This recipe was adapted from King Arthur Flour.com. I used a bread machine to knead the dough and omitted the sugar topping. It could have been used as a beautiful centerpiece as well.

Yield: 1 large loaf

For the Bread:

  • 1 cup (8 oz) lukewarm water
  • 1/2 cup (4 oz) whole milk
  • 1 large egg
  • 1/4 cup (4 tablespoons/2 oz) unsalted butter, at room temperature
  • 5 cups (21.25 oz) all-purpose flour or bread flour
  • 1 tablespoon instant yeast
  • 2 tablespoons sugar
  • 2 1/2 teaspoons salt

For the Topping:

  • 1 large egg
  • 1 tablespoon cold water
  • coarse sugar, like turbinado, optional (I omitted the sugar)
  1. To make the dough: Mix and knead all of the dough ingredients — by hand, mixer, or bread machine — to make a soft, smooth dough. (I used a bread machine.)
  2. Place the dough in a lightly greased bowl, and let it rise for 60 to 90 minutes, until it’s noticeably puffy. (I placed it in a warming drawer on the “proof” setting.)
  3. Turn the dough out onto a lightly floured surface; divide it into two pieces, one twice as large as the other. Take the larger piece, roll into a ball, and place it into a well-greased 9″ x 2″ round pan.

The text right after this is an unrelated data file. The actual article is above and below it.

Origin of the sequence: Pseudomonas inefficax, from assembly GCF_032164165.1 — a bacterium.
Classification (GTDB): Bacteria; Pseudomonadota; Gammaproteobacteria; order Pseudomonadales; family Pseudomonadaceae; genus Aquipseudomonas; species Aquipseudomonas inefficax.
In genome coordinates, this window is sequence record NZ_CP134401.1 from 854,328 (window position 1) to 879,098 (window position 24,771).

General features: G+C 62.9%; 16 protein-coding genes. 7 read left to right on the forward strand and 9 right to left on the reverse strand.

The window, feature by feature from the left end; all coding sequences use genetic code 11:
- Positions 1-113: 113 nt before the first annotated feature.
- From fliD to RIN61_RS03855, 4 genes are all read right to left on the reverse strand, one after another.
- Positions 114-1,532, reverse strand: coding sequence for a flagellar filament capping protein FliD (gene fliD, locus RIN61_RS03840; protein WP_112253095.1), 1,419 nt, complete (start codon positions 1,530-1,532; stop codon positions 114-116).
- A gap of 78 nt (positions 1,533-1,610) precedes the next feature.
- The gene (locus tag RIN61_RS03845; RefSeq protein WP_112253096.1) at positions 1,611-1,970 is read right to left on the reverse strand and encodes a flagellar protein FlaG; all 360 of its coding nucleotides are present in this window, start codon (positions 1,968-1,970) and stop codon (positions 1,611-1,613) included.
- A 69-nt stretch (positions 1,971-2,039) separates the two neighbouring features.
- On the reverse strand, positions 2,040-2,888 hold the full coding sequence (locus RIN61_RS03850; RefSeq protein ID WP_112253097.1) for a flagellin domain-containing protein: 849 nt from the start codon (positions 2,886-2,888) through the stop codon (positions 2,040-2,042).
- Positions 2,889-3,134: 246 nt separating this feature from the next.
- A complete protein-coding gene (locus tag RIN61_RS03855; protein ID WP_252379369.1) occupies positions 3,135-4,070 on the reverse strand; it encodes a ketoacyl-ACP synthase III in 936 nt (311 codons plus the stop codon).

4. Divide the other piece of dough into three equal pieces, and roll each out into a 20″ strand; use the three strands to create one long braid. 
  5. Place the braid around the inside edge of the pan, or use it to form a cross over the top of the larger piece of dough. 
  6. Cover the loaf and let it rise until doubled, about 45 minutes. (I used a proofing oven.)
  7. Towards the end of the rising time, preheat the oven to 350°F, preferably on convection, with a rack in the center.
  8. To make the topping: In a small bowl, beat the egg with the water. Brush the mixture gently over the top of the risen loaf, and sprinkle with coarse white sparkling sugar, if desired.
  9. Bake the bread for 35 to 45 minutes, or until it’s a rich golden brown. Remove it from the oven, and turn it out of the pan onto a rack to cool before cutting.